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Title: Production of cryogens using wind energy for use in deep mine cooling and ventilation.
Authors: Kunwar, Saruna
Keywords: CryoVent;liquefied gases;gas liquefaction system;wind speed data synthesis;hydraulic wind turbine
Issue Date: 5-Sep-2017
Abstract: This research work, named as ‘CryoVent’, was focused on determining the feasibility of using wind energy, to produce liquefied gases (cryogens) continuously in a safe approach that can be used for the cooling and ventilation of underground mines. The experimental work performed suggested that the continuous production of liquefied gases with variable input work is practical. The average specific power consumption for liquefaction of nitrogen in this work was 7.86 kWh/kg using the refrigeration produced by helium. This is ~20 times higher than that consumed by industrial scale gas liquefaction systems, but is practical for a small scale system. This specific power consumption could probably be lowered if the working fluid itself is liquefied. Analysis on wind speed variability and wind speed data synthesis were also performed which suggested presence of multi-fractal nature in wind speed data that represent the temporal variation. A new method developed to generate high sampling frequency wind speed data from available low sampling frequency wind speed data can have contribution in all sectors when there is a need of higher sampling frequency time series data for simulation/study purposes. The liquid nitrogen mass flow rate (kg/s) increased with increase in compressor motor frequency and also when operating at variable motor input frequency. However, the average compressor power consumption also increased compared to average power consumption during operation at standard motor frequency of 60 Hz. This was in a laboratory scale liquefaction system and needs to be tested in the large scale system experimentally. With 1 kg/s of liquefied nitrogen supplied, ~459 kWr of cooling power is available to cool the deep mine air which is at 30-400C. A volumetric flow rate of 0.062 m3/s of liquefied air can provide a cooling power equivalent to that provided by a volumetric flow rate of 4000 m3/s of atmospheric air, which is the requirement of some of the biggest mines in the world. The hydraulic wind turbine as proposed in this work can eliminate the system start-up issues following the calm period, which are typical concerns with the wind energy integrations. This research work has provided the required modeling and simulation results that are crucial in development of the full scale ‘CryoVent’.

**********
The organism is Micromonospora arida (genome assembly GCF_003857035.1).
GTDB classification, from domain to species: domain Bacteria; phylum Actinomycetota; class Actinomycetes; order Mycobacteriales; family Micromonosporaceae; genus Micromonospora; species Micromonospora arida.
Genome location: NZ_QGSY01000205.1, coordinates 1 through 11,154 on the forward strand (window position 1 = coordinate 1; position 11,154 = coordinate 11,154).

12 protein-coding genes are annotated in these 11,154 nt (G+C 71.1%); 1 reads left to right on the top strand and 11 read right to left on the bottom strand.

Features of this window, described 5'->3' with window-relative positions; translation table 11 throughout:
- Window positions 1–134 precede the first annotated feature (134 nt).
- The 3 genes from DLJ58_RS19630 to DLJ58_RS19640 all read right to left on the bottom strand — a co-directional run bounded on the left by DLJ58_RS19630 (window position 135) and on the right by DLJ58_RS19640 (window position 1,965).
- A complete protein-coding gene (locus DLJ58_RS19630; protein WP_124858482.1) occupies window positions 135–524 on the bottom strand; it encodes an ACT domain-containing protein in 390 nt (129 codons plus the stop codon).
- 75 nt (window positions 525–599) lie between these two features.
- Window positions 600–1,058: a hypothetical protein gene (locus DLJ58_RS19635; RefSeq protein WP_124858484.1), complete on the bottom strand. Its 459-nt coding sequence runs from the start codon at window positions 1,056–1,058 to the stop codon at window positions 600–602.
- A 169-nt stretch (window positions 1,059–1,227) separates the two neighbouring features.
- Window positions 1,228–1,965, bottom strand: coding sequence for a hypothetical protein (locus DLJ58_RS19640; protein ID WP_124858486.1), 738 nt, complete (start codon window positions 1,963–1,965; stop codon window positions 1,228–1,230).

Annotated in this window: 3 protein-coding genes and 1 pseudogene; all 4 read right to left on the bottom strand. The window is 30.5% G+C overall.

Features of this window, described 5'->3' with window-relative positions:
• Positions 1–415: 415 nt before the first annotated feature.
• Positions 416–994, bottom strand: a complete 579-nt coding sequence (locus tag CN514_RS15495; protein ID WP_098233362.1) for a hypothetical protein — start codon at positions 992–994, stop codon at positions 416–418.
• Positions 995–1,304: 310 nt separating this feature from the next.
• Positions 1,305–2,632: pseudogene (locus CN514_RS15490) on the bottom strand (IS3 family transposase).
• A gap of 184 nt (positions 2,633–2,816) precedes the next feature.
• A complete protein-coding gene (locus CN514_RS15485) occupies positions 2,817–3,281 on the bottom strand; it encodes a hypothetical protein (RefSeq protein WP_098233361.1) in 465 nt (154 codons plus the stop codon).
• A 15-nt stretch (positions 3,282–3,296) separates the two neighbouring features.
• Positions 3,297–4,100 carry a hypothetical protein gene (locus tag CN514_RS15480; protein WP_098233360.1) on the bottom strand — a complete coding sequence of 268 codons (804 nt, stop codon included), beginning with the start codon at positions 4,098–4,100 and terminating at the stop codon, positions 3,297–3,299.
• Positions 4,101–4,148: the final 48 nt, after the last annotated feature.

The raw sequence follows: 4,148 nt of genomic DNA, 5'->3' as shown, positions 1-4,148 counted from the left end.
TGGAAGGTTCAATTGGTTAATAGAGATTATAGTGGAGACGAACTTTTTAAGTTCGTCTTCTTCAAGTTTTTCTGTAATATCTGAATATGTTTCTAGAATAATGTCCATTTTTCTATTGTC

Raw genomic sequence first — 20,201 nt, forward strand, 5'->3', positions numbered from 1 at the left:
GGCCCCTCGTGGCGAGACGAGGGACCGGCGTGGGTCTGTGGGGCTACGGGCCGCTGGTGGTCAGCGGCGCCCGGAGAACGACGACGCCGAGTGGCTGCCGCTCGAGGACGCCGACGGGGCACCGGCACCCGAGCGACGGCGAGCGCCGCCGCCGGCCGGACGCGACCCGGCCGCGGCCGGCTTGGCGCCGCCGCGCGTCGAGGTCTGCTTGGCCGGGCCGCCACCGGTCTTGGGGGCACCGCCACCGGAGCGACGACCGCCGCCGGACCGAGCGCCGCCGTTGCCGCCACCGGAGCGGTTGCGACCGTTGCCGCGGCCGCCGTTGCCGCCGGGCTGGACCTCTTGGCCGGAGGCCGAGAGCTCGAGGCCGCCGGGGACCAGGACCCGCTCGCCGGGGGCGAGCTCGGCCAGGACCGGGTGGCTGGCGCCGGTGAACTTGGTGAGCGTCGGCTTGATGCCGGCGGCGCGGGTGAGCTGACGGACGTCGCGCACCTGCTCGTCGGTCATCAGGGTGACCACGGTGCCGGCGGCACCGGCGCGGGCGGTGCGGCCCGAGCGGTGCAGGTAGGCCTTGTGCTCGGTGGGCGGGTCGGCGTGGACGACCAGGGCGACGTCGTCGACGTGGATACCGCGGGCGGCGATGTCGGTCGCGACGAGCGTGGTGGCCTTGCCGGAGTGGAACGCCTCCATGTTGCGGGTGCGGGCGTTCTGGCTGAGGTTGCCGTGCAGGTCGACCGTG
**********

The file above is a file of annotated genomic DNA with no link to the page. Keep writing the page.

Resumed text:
Appears in Collections:Doctoral Theses
Natural Resources Engineering - Doctoral theses

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